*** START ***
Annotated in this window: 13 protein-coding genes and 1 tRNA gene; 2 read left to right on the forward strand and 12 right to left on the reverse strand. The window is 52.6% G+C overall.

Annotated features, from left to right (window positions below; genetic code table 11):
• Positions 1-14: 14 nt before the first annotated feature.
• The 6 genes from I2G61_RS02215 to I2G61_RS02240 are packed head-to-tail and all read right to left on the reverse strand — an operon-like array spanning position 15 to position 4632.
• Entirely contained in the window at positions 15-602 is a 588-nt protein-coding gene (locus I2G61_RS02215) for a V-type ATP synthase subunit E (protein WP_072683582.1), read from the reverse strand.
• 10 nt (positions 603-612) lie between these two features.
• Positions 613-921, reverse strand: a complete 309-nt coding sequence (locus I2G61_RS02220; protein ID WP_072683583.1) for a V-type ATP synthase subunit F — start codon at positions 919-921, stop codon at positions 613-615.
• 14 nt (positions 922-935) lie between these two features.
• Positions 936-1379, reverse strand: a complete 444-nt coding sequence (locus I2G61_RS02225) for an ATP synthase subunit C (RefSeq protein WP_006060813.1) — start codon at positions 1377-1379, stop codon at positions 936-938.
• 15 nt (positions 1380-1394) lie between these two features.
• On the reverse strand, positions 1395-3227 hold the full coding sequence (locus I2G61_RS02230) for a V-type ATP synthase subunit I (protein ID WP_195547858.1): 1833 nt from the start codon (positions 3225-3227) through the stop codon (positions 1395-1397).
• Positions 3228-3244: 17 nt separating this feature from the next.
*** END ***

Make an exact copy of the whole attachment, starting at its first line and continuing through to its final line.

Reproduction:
Annotated in this window: 13 protein-coding genes and 1 tRNA gene; 2 read left to right on the forward strand and 12 right to left on the reverse strand. The window is 52.6% G+C overall.

Annotated features, from left to right (window positions below; genetic code table 11):
• Positions 1-14: 14 nt before the first annotated feature.
• The 6 genes from I2G61_RS02215 to I2G61_RS02240 are packed head-to-tail and all read right to left on the reverse strand — an operon-like array spanning position 15 to position 4632.
• Entirely contained in the window at positions 15-602 is a 588-nt protein-coding gene (locus I2G61_RS02215) for a V-type ATP synthase subunit E (protein WP_072683582.1), read from the reverse strand.
• 10 nt (positions 603-612) lie between these two features.
• Positions 613-921, reverse strand: a complete 309-nt coding sequence (locus I2G61_RS02220; protein ID WP_072683583.1) for a V-type ATP synthase subunit F — start codon at positions 919-921, stop codon at positions 613-615.
• 14 nt (positions 922-935) lie between these two features.
• Positions 936-1379, reverse strand: a complete 444-nt coding sequence (locus I2G61_RS02225) for an ATP synthase subunit C (RefSeq protein WP_006060813.1) — start codon at positions 1377-1379, stop codon at positions 936-938.
• 15 nt (positions 1380-1394) lie between these two features.
• On the reverse strand, positions 1395-3227 hold the full coding sequence (locus I2G61_RS02230) for a V-type ATP synthase subunit I (protein ID WP_195547858.1): 1833 nt from the start codon (positions 3225-3227) through the stop codon (positions 1395-1397).
• Positions 3228-3244: 17 nt separating this feature from the next.